Rhinos are truly one of the most beautiful, majestic animal species on this Earth – but the tragic news is that unless we humans learn how to curb our greed, they may not exist on our planet for much longer. The Javan rhinoceros was declared extinct in 2011 while the Western Black Rhinoceros suffered the same fate in 2013. The Sumatran and Black Rhino subspecies are currently classified as “critically endangered” by the International Union for the Conservation of Nature (IUCN). Following the death of Nola – one of only four remaining Northern White Rhinos – last November, the outlook for this subspecies is also looking extremely bleak.

So, why are rhinos being driven off our planet at such an alarming rate? The answer lies in their horns, which are considered to be a valuable ingredient in some forms of Traditional Asian Medicine. The supposed “medicinal benefits” of rhino horn include the ability to cure typhoid fever, boils, and poisoning. The horn is even in use as an aphrodisiac. None of these claims, however, are backed up by hard evidence. Rhino horns are composed of keratin, the very same substance that forms our nails and hair, meaning that in reality, the “benefits” of consuming rhino horn may be achieved just as easily by chewing on our nails!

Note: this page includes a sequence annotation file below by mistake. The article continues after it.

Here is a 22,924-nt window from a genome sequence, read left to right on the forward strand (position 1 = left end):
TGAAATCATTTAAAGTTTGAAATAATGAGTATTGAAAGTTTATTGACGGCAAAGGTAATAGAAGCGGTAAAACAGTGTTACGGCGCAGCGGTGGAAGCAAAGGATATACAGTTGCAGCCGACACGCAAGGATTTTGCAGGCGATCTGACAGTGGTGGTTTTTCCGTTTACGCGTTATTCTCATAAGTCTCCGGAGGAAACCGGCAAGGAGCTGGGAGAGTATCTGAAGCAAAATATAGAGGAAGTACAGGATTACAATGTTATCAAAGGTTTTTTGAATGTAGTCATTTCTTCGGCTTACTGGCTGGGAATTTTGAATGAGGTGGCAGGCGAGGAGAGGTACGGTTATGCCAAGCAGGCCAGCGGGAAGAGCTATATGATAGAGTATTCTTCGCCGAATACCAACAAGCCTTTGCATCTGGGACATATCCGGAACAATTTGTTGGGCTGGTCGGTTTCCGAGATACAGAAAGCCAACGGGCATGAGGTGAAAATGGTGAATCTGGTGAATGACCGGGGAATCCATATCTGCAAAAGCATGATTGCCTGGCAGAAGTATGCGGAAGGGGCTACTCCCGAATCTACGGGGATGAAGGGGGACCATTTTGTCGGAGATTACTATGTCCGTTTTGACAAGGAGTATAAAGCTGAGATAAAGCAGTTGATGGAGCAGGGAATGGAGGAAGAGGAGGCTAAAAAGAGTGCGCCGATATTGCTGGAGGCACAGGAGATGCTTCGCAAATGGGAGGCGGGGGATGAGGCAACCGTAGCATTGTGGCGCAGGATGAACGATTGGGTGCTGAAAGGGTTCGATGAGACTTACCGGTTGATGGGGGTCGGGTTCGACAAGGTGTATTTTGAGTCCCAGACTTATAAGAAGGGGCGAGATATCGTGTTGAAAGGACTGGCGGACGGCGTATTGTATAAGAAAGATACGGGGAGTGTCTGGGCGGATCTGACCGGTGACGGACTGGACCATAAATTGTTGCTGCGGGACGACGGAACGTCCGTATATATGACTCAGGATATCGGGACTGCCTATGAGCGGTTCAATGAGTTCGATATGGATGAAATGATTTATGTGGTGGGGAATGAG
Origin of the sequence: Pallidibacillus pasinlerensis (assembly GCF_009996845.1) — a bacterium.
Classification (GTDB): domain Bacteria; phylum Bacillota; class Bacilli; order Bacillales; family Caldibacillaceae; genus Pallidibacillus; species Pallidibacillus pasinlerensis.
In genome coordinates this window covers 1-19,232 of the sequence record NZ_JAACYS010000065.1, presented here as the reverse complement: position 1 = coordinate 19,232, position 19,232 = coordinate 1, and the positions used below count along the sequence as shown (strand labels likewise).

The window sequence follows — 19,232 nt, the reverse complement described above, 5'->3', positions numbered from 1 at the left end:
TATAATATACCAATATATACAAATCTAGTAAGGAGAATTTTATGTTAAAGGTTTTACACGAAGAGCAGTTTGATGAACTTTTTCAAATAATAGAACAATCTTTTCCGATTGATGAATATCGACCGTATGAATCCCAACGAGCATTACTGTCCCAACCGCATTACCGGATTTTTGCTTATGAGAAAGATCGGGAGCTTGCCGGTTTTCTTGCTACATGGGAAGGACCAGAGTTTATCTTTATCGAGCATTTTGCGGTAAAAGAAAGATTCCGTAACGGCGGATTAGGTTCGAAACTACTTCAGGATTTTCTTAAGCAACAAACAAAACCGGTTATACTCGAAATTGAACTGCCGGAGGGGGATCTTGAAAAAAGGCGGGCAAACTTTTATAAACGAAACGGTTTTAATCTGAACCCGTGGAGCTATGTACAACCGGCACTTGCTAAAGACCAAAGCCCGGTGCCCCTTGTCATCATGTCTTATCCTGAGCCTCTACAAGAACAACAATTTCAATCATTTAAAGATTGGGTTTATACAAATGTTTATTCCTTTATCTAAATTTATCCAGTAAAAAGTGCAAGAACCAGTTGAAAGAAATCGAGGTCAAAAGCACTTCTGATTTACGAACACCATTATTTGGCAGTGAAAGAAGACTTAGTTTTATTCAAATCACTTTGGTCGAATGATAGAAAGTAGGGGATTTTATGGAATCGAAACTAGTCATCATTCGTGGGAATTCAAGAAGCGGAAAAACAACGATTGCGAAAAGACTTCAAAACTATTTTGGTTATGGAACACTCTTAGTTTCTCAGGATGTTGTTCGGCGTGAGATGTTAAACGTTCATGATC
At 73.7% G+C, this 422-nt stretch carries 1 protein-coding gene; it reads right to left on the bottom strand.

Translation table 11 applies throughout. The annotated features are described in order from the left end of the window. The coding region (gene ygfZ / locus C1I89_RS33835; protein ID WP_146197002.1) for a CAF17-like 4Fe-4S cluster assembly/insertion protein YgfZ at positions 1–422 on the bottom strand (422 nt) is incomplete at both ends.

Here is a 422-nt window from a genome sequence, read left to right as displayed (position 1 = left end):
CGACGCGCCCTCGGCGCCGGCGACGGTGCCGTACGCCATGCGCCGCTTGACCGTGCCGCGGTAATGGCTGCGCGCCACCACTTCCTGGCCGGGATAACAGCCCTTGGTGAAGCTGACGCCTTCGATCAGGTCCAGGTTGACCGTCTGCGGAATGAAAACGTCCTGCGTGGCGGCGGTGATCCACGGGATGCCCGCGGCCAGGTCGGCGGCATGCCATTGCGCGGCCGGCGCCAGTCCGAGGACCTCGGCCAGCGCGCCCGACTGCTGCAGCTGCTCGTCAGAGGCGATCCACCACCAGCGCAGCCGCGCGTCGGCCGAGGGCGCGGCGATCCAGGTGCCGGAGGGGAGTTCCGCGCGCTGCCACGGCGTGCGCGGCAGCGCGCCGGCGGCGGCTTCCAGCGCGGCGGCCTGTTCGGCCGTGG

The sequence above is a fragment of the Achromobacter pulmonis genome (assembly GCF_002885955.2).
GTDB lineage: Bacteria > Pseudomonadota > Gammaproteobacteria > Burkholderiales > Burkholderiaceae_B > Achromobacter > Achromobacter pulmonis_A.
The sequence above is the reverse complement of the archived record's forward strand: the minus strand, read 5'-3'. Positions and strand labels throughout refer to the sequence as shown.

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An image captured by photographer Staffan Widtsrand of the International League of Conservation Photographers (ILCP) has shown us that when it gets right down to it, the only real difference between our nails and a rhino horn is its iconic shape.

The undeniable beauty of a rhino’s horn is the very thing that has led some people to ascribe healing powers to it, thereby driving the demand that has pushed these animals to the brink of extinction.

Here is the One Difference Between Your Nails and This Animal That is Leading to Extinction

 

It is estimated that three rhinos are killed for their horns every single day – so if we want to save these animals, we need to act fast. For more information on how you can help rhinos, check out some of the tips below.

Image Source: International League of Conservation Photographers/Facebook